Dr Anna Powell

School of Psychology

Dr Anna Powell is a Research Fellow in the School of Psychology at Liverpool John Moores University. Dr Powell co-founded the research group “AlcoLab” along with other LJMU researchers interested in conducting research on the drivers and effects of alcohol use. This group meets informally once a month to discuss their research, grant applications, influential papers within the field, and barriers to / issues to consider when conducting alcohol research.

Dr Powell’s PhD research investigated the relationship between alcohol use and cognitive function, in different contexts. A systematic review examined longitudinal recoverability of cognitive function during abstinence in individuals with an alcohol use disorder, followed by a series of studies that assessed subjective executive function and vibrotactile reaction time in a range of dependent and non-dependent drinkers. Overall, the results showed that 1) cognitive function in several areas can recover in individuals with an alcohol use disorder who maintain abstinence, 2) hazardous drinkers experience poorer subjective executive function, but 3) perform faster during choice reaction time, and 4) impaired choice reaction time is demonstrated during early abstinence in dependent drinkers compared to controls, as is worsening mental fatigue, specifically in outpatients. These results have implications for health providers and policymakers, as hazardous drinkers are subject to alcohol harms despite not being a clinically prioritised group, while outpatients, despite typically fewer complex needs, are experiencing potentially harmful effects of cognitive exertion, so may need more support within their treatment pathway.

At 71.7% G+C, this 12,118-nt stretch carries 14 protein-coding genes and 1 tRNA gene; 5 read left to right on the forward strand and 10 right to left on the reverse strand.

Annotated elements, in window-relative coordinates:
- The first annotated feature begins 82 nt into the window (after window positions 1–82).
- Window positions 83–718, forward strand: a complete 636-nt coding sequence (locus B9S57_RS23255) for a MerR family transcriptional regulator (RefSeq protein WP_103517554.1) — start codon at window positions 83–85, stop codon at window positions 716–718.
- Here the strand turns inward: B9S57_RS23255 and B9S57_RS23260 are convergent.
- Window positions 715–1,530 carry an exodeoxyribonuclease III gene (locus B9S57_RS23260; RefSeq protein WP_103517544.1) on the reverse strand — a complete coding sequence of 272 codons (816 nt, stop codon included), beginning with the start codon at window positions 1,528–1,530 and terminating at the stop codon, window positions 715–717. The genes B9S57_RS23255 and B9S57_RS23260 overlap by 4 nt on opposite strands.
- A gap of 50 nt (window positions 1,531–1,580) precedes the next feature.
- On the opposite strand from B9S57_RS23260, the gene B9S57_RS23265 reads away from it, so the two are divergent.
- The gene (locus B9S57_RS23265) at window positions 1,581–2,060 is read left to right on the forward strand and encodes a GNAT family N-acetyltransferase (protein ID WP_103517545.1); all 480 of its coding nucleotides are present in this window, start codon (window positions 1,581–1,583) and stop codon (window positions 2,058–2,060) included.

Since this time, Dr Powell’s work has expanded to understanding the experiences of other marginalised groups. Indeed, in her current role as a Research Fellow, she is qualitatively investigating the experience of ethnically diverse communities in relation to seasonal influenza vaccinations.

Degrees

2023, Liverpool John Moores University, United Kingdom, PhD Psychology and Neuroscience
2018, Liverpool John Moores University, United Kingdom, MSc Health Psychology (Distinction)
2015, Bangor University, United Kingdom, BSc Psychology (First-class Hons)

Academic appointments

Research Fellow, School of Psychology, Liverpool John Moores University, 2023 - present
Research Assistant, School of Psychology, Liverpool John Moores University, 2023 - 2023
Teaching Assistant, School of Psychology, Liverpool John Moores University, 2020 - present
Research Project Support Officer, Psychology, Bangor University, 2016 - 2017
Research Intern, Psychology, Bangor University, 2014 - 2015

Journal article

Powell A, Sumnall H, Smith J, Kuiper R, Montgomery C. 2024. Recovery of neuropsychological function following abstinence from alcohol in adults diagnosed with an alcohol use disorder: Systematic review of longitudinal studies Manippa V. PLoS One, 19 :1-29 DOI Author Url Publisher Url Public Url

Powell A, Sumnall H, Montgomery C. 2023. Younger, drunk, and fast: Paradoxical rapid reaction time in hazardous drinkers. Journal of psychopharmacology (Oxford, England), :2698811231177216 DOI Author Url Publisher Url Public Url

Powell A, Sumnall H, Smith J, Kuiper R, Montgomery C. 2022. Recovery of neuropsychological function following abstinence from alcohol in adults diagnosed with an alcohol use disorder: Protocol for a systematic review of longitudinal studies PLoS One, 17 DOI Author Url Publisher Url Public Url

Powell AK, Sumnall H, Kullu C, Owens L, Montgomery C. 2021. Subjective executive function deficits in hazardous alcohol drinkers. Journal of Psychopharmacology, DOI Author Url Publisher Url Public Url

Powell A, Tommerdahl M, Abbasi Y, Sumnall H, Montgomery C. 2021. A pilot study assessing the brain gauge as an indicator of cognitive recovery in alcohol dependence Human Psychopharmacology: Clinical and Experimental, 36 DOI Author Url Publisher Url Public Url

Thesis/Dissertation

Powell A. 2023. Alcohol use and cognition: Processing speed and subjective executive function deficits across the spectrum of drinking behaviours Montgomery C, Sumnall H, Owens L, Kullu C. Public Url

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